The Hidden Mathematics of Sport

The Hidden Mathematics of Sport

Rob Eastaway, John Haigh

$9.99

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Description

This fascinating book explores the mathematics involved in all your favourite sports. 

The Hidden Mathematics of Sport takes a unique and fascinating look at sport by exploring the mathematics behind the action. You'll discover the best tactics for taking a penalty, the pros and cons of being a consistent golfer, the surprising connection between American football and cricket, the quirky history of league tables, the unusual location of England's earliest 'football' matches and how to avoid marathon tennis matches. Whatever your sporting interests, from boxing to figure skating, from rugby to horse racing, you will find plenty to absorb and amuse you in this insightful book. 

Word count: 35,000 words 


Author

Rob Eastaway:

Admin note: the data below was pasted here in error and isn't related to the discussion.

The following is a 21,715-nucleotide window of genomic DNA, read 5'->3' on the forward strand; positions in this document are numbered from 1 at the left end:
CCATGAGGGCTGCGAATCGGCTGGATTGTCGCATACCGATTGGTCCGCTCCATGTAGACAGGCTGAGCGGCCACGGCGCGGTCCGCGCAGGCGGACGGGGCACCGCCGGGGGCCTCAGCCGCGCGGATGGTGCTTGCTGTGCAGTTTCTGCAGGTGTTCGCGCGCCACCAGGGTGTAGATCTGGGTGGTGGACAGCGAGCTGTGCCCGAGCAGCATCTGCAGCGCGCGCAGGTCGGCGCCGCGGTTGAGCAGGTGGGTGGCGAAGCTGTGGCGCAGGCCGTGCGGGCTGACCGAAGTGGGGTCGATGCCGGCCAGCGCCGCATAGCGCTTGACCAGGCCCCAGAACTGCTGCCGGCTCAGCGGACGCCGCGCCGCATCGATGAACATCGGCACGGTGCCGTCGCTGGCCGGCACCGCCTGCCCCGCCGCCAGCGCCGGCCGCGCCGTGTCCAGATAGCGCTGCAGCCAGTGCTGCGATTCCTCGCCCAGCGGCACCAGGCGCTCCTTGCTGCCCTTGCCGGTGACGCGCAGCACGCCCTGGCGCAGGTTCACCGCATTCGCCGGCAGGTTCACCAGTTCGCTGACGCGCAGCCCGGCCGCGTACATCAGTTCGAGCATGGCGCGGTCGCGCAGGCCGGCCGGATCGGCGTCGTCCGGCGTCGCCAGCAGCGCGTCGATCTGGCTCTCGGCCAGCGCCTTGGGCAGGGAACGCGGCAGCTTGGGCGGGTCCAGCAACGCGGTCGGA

Rob Eastaway is a writer, speaker and consultant. His books include the bestselling What is a Googly? (9781861056290) and Why Do Buses Come In Threes? (9781861058621). He jointly devised the system now used to officially rank international cricketers and lives in London, where he is a keen weekend cricketer and occasional golfer.

John Haigh graduated in maths from Oxford University, where he was awarded and Oxford blue for footbal and played at Wembley Stadium. Sadly, the other side won 5–2. He lived in Brighton, teaches at Sussex University and always read the sports pages before the rest of the newspaper.

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Rob Eastaway is a writer, speaker and consultant. His books include the bestselling What is a Googly? (9781861056290) and Why Do Buses Come In Threes? (9781861058621). He jointly devised the system now used to officially rank international cricketers and lives in London, where he is a keen weekend cricketer and occasional golfer.

John Haigh graduated in maths from Oxford University, where he was awarded and Oxford blue for footbal and played at Wembley Stadium. Sadly, the other side won 5–2. He lived in Brighton, teaches at Sussex University and always read the sports pages before the rest of the newspaper.

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